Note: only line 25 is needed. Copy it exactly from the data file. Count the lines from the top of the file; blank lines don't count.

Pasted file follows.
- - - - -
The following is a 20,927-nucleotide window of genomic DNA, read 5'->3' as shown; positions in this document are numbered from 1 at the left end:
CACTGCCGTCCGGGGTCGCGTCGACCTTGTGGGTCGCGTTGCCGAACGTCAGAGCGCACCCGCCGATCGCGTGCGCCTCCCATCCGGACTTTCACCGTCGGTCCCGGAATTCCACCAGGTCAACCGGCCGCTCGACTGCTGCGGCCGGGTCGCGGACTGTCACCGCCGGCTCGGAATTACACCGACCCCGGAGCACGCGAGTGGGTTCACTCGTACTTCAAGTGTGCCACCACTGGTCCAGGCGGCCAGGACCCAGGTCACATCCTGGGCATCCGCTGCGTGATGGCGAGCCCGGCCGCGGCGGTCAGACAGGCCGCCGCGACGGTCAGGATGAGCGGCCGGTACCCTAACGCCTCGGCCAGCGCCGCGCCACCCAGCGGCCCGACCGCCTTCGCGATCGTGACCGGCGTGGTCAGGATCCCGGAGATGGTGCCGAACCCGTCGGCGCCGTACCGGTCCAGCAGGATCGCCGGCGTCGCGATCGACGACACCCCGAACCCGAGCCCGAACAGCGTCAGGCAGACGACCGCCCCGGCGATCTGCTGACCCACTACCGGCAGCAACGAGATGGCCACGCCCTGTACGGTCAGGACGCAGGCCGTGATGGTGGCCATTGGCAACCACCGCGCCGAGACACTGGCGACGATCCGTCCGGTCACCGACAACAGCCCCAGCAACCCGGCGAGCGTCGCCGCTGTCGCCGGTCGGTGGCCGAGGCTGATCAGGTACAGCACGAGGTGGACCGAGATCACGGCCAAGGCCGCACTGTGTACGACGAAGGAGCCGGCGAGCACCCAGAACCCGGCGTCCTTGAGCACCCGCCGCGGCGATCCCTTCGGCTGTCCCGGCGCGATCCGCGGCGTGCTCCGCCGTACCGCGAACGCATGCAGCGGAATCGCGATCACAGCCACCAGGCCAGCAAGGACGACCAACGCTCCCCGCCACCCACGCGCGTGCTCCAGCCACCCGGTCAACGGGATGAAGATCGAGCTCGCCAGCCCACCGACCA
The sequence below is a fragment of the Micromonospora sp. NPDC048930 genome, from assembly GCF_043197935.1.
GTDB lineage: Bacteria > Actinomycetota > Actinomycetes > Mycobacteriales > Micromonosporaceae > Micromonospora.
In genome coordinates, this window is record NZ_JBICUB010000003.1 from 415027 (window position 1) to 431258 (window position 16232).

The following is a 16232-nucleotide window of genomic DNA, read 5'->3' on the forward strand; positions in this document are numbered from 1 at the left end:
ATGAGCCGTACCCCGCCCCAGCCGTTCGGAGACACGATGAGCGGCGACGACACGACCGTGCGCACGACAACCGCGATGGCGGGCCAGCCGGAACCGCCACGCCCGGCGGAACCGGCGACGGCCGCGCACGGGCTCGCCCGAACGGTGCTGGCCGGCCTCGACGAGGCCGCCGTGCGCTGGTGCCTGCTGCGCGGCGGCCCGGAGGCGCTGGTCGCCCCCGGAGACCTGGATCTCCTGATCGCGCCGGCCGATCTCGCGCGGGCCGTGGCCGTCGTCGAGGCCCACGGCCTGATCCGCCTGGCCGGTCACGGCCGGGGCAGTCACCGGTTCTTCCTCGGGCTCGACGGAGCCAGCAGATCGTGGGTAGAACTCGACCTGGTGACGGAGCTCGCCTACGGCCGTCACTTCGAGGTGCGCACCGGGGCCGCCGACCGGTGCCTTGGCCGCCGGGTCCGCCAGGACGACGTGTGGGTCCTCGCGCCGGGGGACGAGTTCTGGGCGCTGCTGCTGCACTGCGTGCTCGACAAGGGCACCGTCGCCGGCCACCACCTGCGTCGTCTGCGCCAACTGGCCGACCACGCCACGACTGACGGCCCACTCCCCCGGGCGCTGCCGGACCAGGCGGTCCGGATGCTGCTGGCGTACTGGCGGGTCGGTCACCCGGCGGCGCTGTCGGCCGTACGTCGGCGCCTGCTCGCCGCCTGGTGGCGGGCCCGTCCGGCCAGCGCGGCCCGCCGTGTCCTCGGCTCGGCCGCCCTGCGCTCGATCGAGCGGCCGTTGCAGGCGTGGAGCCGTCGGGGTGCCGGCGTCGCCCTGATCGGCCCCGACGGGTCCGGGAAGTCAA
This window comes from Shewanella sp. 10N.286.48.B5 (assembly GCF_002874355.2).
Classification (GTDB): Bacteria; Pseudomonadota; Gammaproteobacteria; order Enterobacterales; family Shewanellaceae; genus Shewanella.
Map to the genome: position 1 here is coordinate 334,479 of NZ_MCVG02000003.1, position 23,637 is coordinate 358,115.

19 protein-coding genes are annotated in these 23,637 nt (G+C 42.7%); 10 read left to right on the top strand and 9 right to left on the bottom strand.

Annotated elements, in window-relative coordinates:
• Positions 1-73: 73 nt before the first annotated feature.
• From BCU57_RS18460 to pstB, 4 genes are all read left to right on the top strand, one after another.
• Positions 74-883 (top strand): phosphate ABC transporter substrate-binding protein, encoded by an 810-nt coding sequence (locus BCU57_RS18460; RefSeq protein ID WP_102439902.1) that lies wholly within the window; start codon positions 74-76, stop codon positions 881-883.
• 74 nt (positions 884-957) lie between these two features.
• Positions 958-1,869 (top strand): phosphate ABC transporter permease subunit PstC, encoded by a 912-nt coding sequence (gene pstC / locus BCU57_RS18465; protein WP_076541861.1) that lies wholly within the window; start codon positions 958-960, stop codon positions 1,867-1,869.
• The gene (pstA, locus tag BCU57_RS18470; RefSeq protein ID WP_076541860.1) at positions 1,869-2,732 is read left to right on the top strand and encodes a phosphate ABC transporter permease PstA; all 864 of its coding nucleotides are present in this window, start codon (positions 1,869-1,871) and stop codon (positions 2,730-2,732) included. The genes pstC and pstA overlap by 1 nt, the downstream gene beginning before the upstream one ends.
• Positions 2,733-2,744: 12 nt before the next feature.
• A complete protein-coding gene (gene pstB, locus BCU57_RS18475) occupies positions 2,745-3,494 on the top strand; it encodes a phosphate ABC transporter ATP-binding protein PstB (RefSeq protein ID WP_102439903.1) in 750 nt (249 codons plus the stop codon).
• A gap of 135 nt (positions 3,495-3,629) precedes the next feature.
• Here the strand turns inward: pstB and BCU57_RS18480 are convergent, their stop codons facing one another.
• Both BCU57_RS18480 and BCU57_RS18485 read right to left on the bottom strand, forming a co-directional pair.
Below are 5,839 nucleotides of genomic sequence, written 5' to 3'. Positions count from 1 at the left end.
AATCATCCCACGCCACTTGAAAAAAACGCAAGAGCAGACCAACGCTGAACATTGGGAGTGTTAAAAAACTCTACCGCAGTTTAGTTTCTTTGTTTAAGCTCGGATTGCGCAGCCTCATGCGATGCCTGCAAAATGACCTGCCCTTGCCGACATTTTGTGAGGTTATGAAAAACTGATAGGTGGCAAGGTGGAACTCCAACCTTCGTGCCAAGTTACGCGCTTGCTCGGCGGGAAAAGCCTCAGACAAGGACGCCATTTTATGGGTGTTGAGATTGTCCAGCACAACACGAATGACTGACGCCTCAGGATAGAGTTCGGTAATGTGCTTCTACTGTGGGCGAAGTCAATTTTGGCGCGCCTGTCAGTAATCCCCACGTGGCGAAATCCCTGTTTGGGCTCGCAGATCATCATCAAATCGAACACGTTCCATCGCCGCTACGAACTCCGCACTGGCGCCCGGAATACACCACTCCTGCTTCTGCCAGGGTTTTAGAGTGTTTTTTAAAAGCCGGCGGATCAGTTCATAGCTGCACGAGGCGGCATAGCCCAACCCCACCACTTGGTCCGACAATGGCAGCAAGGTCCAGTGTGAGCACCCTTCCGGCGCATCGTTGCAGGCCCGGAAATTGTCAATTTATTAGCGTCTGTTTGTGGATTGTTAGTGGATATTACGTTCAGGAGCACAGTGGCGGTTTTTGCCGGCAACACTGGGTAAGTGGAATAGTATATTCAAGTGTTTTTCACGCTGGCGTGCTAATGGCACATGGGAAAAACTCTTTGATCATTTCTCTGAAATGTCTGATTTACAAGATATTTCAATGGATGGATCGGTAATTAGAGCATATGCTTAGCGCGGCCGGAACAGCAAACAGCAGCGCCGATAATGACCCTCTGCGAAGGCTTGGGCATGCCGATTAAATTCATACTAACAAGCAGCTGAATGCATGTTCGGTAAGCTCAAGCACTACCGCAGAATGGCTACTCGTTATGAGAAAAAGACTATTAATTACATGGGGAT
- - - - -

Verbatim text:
AATCATCCCACGCCACTTGAAAAAAACGCAAGAGCAGACCAACGCTGAACATTGGGAGTGTTAAAAAACTCTACCGCAGTTTAGTTTCTTTGTTTAAGCTCGGATTGCGCAGCCTCATGCGATGCCTGCAAAATGACCTGCCCTTGCCGACATTTTGTGAGGTTATGAAAAACTGATAGGTGGCAAGGTGGAACTCCAACCTTCGTGCCAAGTTACGCGCTTGCTCGGCGGGAAAAGCCTCAGACAAGGACGCCATTTTATGGGTGTTGAGATTGTCCAGCACAACACGAATGACTGACGCCTCAGGATAGAGTTCGGTAATGTGCTTCTACTGTGGGCGAAGTCAATTTTGGCGCGCCTGTCAGTAATCCCCACGTGGCGAAATCCCTGTTTGGGCTCGCAGATCATCATCAAATCGAACACGTTCCATCGCCGCTACGAACTCCGCACTGGCGCCCGGAATACACCACTCCTGCTTCTGCCAGGGTTTTAGAGTGTTTTTTAAAAGCCGGCGGATCAGTTCATAGCTGCACGAGGCGGCATAGCCCAACCCCACCACTTGGTCCGACAATGGCAGCAAGGTCCAGTGTGAGCACCCTTCCGGCGCATCGTTGCAGGCCCGGAAATTGTCAATTTATTAGCGTCTGTTTGTGGATTGTTAGTGGATATTACGTTCAGGAGCACAGTGGCGGTTTTTGCCGGCAACACTGGGTAAGTGGAATAGTATATTCAAGTGTTTTTCACGCTGGCGTGCTAATGGCACATGGGAAAAACTCTTTGATCATTTCTCTGAAATGTCTGATTTACAAGATATTTCAATGGATGGATCGGTAATTAGAGCATATGCTTAGCGCGGCCGGAACAGCAAACAGCAGCGCCGATAATGACCCTCTGCGAAGGCTTGGGCATGCCGATTAAATTCATACTAACAAGCAGCTGAATGCATGTTCGGTAAGCTCAAGCACTACCGCAGAATGGCTACTCGTTATGAGAAAAAGACTATTAATTACATGGGGAT